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In the text for lesson 20 in New Practical Chinese Reader, 林娜 and her friend 王小云 are waiting for 丁力波 (another student). They plan to take a taxi to somebody else's house, where they have been invited to celebrate New Year. The dialogue contains the following exchange (emphasis added):

王小云: 你又来晚了。

丁力波: 真不好意思。 二位小姐别着急,出租车已经来了。

二位小姐 uses 二 instead of 两 before the measure word 位. I have been told that this is typical of Shanghai. What do speakers of Standard Chinese outside Shanghai typically say? Do they say 两位小姐 (which would be the expected alternative based on Standard Chinese grammar) or use a totally different expression?

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I know we might be slaying the slain but seeing as you're asking for an

[a]lternative expression for 二位小姐

it might as well be said.

MDBG defines 小姐 as:

young lady / miss / (slang) prostitute / CL: 個|个, 位

with prostitute being the operative definition.

Seeing as 小姐 is so stigmatized - I believe most people tend to stay far away from it.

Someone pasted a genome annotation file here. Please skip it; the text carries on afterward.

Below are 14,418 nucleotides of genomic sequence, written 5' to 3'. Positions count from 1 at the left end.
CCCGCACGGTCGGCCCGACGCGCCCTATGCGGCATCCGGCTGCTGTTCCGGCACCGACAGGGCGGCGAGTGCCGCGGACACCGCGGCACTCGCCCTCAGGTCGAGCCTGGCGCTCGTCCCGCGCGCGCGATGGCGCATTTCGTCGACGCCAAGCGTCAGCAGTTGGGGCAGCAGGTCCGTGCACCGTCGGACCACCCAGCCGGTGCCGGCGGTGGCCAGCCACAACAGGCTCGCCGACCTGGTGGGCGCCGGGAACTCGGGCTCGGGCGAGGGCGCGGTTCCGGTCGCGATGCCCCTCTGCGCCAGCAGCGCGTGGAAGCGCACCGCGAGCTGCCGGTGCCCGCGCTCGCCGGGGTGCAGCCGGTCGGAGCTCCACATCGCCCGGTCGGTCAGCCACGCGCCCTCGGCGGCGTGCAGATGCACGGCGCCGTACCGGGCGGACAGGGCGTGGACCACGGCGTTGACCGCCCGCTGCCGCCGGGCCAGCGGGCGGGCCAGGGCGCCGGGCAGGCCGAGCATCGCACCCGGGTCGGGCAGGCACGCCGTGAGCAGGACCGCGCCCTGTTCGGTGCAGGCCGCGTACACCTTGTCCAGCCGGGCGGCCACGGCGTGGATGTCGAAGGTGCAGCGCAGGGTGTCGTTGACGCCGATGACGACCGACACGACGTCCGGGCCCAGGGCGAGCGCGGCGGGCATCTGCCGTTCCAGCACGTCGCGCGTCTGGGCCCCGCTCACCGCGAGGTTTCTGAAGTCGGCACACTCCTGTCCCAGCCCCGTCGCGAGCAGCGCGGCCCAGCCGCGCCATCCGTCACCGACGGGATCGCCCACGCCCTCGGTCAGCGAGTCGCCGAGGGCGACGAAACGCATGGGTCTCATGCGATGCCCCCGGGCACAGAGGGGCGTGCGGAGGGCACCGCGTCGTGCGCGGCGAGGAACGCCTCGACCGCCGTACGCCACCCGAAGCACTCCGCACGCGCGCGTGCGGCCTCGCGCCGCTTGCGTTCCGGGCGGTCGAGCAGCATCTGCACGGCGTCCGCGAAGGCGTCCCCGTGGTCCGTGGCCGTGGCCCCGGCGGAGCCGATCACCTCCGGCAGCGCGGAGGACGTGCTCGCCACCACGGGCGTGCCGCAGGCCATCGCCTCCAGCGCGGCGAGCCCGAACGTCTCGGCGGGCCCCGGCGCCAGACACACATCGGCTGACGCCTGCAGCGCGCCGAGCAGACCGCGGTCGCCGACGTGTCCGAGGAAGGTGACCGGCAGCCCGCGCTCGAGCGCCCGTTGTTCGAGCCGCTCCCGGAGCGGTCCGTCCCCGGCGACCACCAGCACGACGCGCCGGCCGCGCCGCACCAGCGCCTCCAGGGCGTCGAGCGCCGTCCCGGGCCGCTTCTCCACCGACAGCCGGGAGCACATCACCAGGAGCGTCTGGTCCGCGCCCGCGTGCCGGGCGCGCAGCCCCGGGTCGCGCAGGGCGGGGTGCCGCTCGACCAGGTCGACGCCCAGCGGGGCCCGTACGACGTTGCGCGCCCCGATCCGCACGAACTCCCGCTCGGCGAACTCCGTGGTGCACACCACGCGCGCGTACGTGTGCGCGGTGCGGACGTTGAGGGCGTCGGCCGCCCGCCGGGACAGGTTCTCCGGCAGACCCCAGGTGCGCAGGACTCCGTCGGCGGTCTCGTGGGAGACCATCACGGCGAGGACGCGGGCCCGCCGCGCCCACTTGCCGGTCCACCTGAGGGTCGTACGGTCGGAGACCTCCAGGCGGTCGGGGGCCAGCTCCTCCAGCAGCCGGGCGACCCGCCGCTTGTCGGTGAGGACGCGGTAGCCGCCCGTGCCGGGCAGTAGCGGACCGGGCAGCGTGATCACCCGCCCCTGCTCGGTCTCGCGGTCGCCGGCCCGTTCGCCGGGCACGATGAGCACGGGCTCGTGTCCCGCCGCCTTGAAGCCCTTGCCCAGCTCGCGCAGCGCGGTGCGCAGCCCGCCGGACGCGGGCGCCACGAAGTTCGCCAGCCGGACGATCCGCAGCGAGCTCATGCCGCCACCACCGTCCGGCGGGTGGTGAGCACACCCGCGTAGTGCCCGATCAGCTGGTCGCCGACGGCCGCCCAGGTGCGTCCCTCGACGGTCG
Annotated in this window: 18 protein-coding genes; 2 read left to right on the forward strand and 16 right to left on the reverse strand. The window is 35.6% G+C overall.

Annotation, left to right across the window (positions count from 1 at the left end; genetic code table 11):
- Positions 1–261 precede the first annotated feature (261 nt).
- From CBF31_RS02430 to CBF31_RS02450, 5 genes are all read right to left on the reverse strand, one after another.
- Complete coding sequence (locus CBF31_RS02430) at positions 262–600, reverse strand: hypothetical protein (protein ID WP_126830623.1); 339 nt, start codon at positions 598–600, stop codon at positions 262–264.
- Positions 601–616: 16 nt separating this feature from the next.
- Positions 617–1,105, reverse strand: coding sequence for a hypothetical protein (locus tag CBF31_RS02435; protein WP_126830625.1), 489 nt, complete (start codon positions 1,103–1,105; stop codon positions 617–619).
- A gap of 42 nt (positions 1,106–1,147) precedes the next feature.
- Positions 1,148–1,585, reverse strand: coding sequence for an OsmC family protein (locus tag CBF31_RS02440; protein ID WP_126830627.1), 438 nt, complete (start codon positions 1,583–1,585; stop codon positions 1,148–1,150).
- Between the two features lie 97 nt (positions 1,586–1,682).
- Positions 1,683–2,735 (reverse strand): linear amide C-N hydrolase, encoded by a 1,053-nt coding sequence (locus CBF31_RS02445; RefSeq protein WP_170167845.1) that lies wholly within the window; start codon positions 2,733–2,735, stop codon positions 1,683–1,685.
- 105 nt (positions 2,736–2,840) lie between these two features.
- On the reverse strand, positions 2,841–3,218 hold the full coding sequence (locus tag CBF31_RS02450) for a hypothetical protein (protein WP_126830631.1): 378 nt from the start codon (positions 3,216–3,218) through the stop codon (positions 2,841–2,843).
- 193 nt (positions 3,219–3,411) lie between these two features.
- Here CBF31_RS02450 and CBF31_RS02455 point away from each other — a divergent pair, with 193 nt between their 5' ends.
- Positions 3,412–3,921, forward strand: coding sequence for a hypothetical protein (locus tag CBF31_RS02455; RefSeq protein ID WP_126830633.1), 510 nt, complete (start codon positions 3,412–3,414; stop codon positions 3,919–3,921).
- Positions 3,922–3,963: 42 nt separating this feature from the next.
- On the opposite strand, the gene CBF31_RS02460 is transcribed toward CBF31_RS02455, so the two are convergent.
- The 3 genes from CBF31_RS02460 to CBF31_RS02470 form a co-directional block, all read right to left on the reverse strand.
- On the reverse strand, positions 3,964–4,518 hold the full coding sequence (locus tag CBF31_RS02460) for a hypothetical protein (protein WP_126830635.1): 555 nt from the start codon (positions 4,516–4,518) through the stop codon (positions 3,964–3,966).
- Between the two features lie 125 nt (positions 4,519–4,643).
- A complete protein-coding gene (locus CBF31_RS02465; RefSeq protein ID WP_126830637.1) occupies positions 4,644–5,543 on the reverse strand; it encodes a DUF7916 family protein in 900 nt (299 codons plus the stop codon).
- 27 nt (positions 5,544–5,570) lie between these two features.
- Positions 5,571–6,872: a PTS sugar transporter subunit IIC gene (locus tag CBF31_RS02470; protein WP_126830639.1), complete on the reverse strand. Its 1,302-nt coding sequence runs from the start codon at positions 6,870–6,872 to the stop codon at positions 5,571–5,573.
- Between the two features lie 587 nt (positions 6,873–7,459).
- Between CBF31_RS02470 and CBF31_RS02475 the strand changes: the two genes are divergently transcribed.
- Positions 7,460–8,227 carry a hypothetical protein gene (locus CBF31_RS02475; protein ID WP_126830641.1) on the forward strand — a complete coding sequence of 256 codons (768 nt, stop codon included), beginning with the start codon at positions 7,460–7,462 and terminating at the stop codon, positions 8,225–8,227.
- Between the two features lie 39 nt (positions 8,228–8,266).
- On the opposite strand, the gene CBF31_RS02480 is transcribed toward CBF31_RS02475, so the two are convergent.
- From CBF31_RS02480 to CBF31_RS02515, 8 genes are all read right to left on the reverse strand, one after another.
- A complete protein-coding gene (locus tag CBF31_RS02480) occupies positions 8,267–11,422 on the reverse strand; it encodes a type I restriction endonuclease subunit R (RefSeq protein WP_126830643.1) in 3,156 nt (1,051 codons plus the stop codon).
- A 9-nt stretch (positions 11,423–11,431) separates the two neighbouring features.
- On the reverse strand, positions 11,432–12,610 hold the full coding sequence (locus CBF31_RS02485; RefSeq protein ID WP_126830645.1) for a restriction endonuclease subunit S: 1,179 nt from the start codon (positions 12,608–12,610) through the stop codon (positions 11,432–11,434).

二位 on the other hand is usually better put as 两位.

两位 is a very common expression for two people you don't know and you don't even need to classify it with guys/gals/whatever.

两位,慢走

  • You wrote, "I believe most people tend to stay far away from it". Do you know this for a fact? All Chinese text books I've seen use "小姐" as a perfectly normal word without mentioning the "other meaning". – user800 Dec 18 '17 at 19:38
  • Oh absolutely taboo in Mandarin. 美女 is a much safer choice if you insist on saying anything at all. – user3306356 Dec 19 '17 at 9:21
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In Shanghai Dialect, “两” is closer to what we pronounced.We do speak as "两位小姐" than "二位小姐", which sounds awkward. I think the usage of "二" is for written Chinese purpose.

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Well...another seemingly simple but actually complex question...
The usage of 二 and 两 can make most foreigners confused. We don't use 二 before a classifier, but there are exceptions:
给我来二斤/两斤米。 ("Give me two jin of rice. " both are correct, while the former is more colloquial)
给我来二尺布。 ("Give me two chi of cloth. " 两 is rarely used)
Your 二位/两位 problem is the "rarer in the rare". In practice, 二位/两位 are both right. However, 二位 is quite common to show respect to the receiver, and strangely more proper and polite in your case. I can not think of any other examples except this.

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